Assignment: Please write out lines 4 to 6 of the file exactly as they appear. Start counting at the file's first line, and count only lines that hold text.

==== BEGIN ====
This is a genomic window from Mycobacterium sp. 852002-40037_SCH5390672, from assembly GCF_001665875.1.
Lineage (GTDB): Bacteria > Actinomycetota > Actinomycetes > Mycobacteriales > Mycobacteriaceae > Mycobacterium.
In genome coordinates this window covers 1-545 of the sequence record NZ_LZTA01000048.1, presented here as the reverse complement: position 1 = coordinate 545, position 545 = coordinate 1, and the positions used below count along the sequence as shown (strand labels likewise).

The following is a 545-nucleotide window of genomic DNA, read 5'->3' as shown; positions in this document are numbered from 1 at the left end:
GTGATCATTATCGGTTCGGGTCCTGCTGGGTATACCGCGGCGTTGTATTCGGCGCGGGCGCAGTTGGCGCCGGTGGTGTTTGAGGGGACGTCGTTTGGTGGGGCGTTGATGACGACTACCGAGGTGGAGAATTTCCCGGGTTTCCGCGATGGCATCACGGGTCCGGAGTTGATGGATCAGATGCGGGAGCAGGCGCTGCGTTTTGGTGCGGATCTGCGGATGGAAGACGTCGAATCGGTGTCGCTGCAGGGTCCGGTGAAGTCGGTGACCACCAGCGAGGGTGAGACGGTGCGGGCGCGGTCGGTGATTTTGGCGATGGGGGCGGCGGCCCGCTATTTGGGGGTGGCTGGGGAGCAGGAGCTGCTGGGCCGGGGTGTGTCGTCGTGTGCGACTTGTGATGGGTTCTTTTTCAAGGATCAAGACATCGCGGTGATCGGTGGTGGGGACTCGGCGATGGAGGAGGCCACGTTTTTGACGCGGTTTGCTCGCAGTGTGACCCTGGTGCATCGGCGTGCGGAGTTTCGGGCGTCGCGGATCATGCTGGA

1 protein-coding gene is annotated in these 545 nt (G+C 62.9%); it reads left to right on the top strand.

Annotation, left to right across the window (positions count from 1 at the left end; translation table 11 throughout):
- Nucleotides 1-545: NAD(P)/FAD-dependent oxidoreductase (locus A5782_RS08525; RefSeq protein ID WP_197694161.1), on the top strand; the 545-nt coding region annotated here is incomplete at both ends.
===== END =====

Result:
The following is a 545-nucleotide window of genomic DNA, read 5'->3' as shown; positions in this document are numbered from 1 at the left end:
GTGATCATTATCGGTTCGGGTCCTGCTGGGTATACCGCGGCGTTGTATTCGGCGCGGGCGCAGTTGGCGCCGGTGGTGTTTGAGGGGACGTCGTTTGGTGGGGCGTTGATGACGACTACCGAGGTGGAGAATTTCCCGGGTTTCCGCGATGGCATCACGGGTCCGGAGTTGATGGATCAGATGCGGGAGCAGGCGCTGCGTTTTGGTGCGGATCTGCGGATGGAAGACGTCGAATCGGTGTCGCTGCAGGGTCCGGTGAAGTCGGTGACCACCAGCGAGGGTGAGACGGTGCGGGCGCGGTCGGTGATTTTGGCGATGGGGGCGGCGGCCCGCTATTTGGGGGTGGCTGGGGAGCAGGAGCTGCTGGGCCGGGGTGTGTCGTCGTGTGCGACTTGTGATGGGTTCTTTTTCAAGGATCAAGACATCGCGGTGATCGGTGGTGGGGACTCGGCGATGGAGGAGGCCACGTTTTTGACGCGGTTTGCTCGCAGTGTGACCCTGGTGCATCGGCGTGCGGAGTTTCGGGCGTCGCGGATCATGCTGGA

1 protein-coding gene is annotated in these 545 nt (G+C 62.9%); it reads left to right on the top strand.